By Ana Durrani | Apr 14, 2021
Even during the COVID-19 pandemic, people want—and need—to buy homes. The housing market has been red-hot for a while, but the current market conditions make buying more of a challenge than ever.
“There is a shortage of houses in many markets. This is creating bidding wars, offers over asking, and appraisal gaps—houses are going quickly,” says Shanon Schinkel, branch manager and mortgage lender at HomeTown. “But there are still many great opportunities if you’re patient and have a great real estate agent and lender.”
If you’re tempted to jump in and buy a house, you will most likely need a mortgage, which means you will be dealing with banks, credit unions, or other financial institutions. Before taking the plunge, here are some things the experts want you to know.
Now may still be a good time to buy a home
“Regardless of the economic environment and uncertain times, consumers will always have a need or desire to buy a home,” says Ann Thompson, retail sales executive of the West with Bank of America. “The best time to buy is when it makes sense in your life.”
The changes in everyday life due to the pandemic have placed a greater emphasis on the value of a home, says Rick Rudman, CEO at Curbio, a home renovation technology company.
“A second bedroom that can be used as a home office, or an outdoor space, are now more desired, prompting many people to move or buy for the first time,” he says.
And while home prices may be high now, Schinkel points out that the market is continuing to appreciate.
“Next year, for example, the same house that cost $400,000 now could be selling for $440,000, so the buying power is smaller next year than now.”
And did we mention that economists expect mortgage rates to rise?
Get pre-approved ASAP
Before even thinking about making an offer, you want to have proof of your financial viability. Experts say potential buyers should make pre-approval their first step. That way, you know your loan will be sufficient before you fall in love with a house.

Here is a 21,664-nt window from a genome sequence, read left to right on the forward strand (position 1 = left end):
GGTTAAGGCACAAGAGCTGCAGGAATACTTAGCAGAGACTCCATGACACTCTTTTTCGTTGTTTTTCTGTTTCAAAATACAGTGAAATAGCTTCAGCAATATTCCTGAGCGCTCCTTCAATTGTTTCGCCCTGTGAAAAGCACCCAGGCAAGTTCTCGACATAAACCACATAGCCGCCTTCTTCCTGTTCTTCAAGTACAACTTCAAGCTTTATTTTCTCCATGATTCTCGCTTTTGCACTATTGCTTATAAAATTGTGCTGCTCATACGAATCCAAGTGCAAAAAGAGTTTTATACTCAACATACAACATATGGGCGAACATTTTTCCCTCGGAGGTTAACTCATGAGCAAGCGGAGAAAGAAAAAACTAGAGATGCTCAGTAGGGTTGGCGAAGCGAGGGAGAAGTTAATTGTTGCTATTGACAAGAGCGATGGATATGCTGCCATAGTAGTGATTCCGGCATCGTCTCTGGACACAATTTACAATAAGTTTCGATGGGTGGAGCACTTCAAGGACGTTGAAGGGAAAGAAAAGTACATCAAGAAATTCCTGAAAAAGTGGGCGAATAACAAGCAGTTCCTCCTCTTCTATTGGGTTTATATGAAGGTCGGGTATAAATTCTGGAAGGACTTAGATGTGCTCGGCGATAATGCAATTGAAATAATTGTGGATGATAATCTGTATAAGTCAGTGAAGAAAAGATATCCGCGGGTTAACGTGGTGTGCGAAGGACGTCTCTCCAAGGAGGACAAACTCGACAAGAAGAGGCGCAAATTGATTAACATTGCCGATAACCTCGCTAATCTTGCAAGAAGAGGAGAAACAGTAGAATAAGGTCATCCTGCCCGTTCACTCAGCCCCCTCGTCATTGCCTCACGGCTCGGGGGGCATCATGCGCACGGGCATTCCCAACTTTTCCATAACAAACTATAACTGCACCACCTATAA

“These days, in some markets, you need a pre-approval just to start looking at homes,” says Thompson. She says having pre-approval shows that you’re serious about being a homeowner and have taken the necessary steps to get your finances and creditworthiness verified by a lender.
Prepare for bidding wars ahead of time
Buyers all over the country are facing bidding wars after making an offer. This can be attributed to low mortgage rates and low inventory creating strong demand from buyers. Some sellers are even receiving dozens of all-cash offers.
“Potential buyers now should prepare themselves by discussing, with their real estate agent, how much a home is worth beforehand, so that they can go into a bidding war with the strongest offer tactics, while also knowing when to back away if the price escalates,” says Thompson.
Understand appraisal gaps
An appraisal gap is a disparity between the offer you put on a property and what the property is deemed to be worth by a lender. If a home appraisal comes in low, you will have to decide if you want to cover the gap. If you’re willing to do this, that can be written into your offer and stating how high you’re willing to pay. This demonstrates to the seller that you want the home and are able to pay top dollar to get it.
“In this market, we are seeing a lot of appraisal gaps being written into contracts. Please be sure to understand how that works before agreeing to it,” says Schinkel. “Also, check with your lender before agreeing to it. Using that money for an appraisal gap can change your ability to qualify.”
Keep track of changing rates and terms
Mortgage rates were at historic lows for months, but they’re beginning to edge higher.
“Rates have crept up over the last six weeks, so make sure you know what your payment will be with the higher rate,” says Schinkel.
Schinkel says the government also recently announced it will insure fewer second-home purchases and investment home loans, so the terms for those loans have changed, too.
It’s important to be mindful of changing terms and to shop around for rates, which can change daily.
Research down payment assistance programs
Buying a house in a seller’s market is difficult, but it’s especially challenging if you’re a first-time home buyer. Enter: down payment assistance programs.
Government organizations and private agencies offer these types of programs to qualified first-time buyers to help them come up with a sizable down payment. Eligibility varies by location and type of program, but an organization will look at your income and credit history before choosing to award you a grant or loan.